• Tuesday, July 23, 2024
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BusinessDay

FCMB, Stanbic & Wema push to raise N500bn amid new capital rules

Three tier-two banks plan to raise as much as N500 billion in local and foreign currency to meet new capital rules set by the Central Bank of Nigeria (CBN).

First City Monument Bank (FCMB) Group, Stanbic IBTC and Wema Bank are among the banks to have disclosed plans to raise additional cash to achieve the CBN’s minimum capital requirements.

On Thursday, FCMB Group revealed plans to raise N150 billion through the issuance of new securities on May 24, according to a filing by the bank with the Nigerian Exchange Limited (NGX).
Read also: Zenith Bank proposes share increase of 31.3bn in recapitalisation push

The bank currently has N125.3 billion in share capital excluding retained earnings based on its audited full-year 2023 financial results and will need N374.7 billion to meet up to the N500 billion mark as it also operates internationally.

Stanbic IBTC has a current capital base of N109.3 billion based on its audited full-year 2023 financial results. This means the bank is in the market to raise N90.7 billion to meet national requirements of N200 billion.

The holding company’s directors will seek shareholders’ approval to raise additional equity capital of up to N150 billion by way of Rights Issue on May 16, as disclosed by the bank

Also, Stanbic IBTC’s directors will seek the approval of shareholders to establish a Debt Issuance Programme of up to N400 billion.

Read also: Nigerian banking: Mixed views on bank recapitalisation policy

Wema Bank, on its part, on May 28, will seek shareholder approval to raise N200 billion through a public share offering or private share sale in Nigeria or abroad.

The bank already has a capital base of N15.1 billion and will need to meet the N200 billion minimum capital requirement.

However, Sterling Bank Limited also recently raised N21 billion through the Sterling Investment Management SPV Plc under its N30bn Debt Issuance Programme.

These banks are looking to raise new capital with the Right Issues, thereby offering its existing shareholders the chance to buy additional shares for a reduced price.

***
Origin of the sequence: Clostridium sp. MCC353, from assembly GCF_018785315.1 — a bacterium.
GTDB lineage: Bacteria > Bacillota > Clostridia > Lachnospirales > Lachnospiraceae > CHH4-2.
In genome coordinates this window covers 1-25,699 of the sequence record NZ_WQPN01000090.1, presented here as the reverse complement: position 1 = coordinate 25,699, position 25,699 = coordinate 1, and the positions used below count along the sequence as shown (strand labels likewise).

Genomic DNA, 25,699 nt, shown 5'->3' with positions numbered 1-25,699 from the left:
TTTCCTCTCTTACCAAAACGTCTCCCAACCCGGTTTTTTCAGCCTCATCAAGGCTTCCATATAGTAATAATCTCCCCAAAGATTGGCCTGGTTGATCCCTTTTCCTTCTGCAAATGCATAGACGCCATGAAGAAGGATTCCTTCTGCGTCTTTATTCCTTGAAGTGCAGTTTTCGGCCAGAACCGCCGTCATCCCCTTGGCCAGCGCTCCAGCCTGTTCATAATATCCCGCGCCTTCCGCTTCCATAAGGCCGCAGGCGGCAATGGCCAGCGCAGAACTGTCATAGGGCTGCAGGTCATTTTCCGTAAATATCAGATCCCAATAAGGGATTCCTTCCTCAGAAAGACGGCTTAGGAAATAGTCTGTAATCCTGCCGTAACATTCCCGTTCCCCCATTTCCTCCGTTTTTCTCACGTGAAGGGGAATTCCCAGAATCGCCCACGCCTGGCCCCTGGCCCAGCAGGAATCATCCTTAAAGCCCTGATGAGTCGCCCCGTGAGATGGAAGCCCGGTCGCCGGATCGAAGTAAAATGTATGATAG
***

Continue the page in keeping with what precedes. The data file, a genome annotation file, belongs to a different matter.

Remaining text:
The CBN has granted them 24 months to increase their capital base, requiring them to submit an implementation plan outlining their chosen strategies and timelines by April 30, 2024.

For some small and medium-sized banks that were unable to meet up to the deadline, the path to the new capital requirement is to either be acquired by a big bank or merge with another bank.

“Some small and medium-sized banks may struggle to raise the necessary capital, and could be acquired by larger banks,” analysts at global ratings agency Fitch said in a note to clients.

“Certain domestic systemically important banks have particularly high capital ratios but are significantly below the new paid-in capital requirements, and may prefer to consider acquisitions over seeking fresh capital injections,” Fitch said.

PwC in a recent report, ‘Recapitalisation response pathways: Thinking outside the box’ listed three broad responses for banks to consider: raise funds, restructure or divest.

The report explained that under the restructure pathway “banks can downgrade or change their existing licenses and also expand footprint through non-banking license authorisation.”

Another route highlighted under the restructure pathway was mergers and acquisitions.

“Banks can either be acquired by international banks venturing into the Nigerian market, acquire other local players, merge with peers, or exit and or divest portfolio components.”

The consultancy also highlighted that banks can reduce their international portfolio by setting up “an offshore holding company while maintaining a local play across their various banking options.”

BusinessDay earlier reported that tier-one banks are in a race to raise N2 trillion in additional cash to achieve the CBN’s ten-fold increase in minimum capital requirements.

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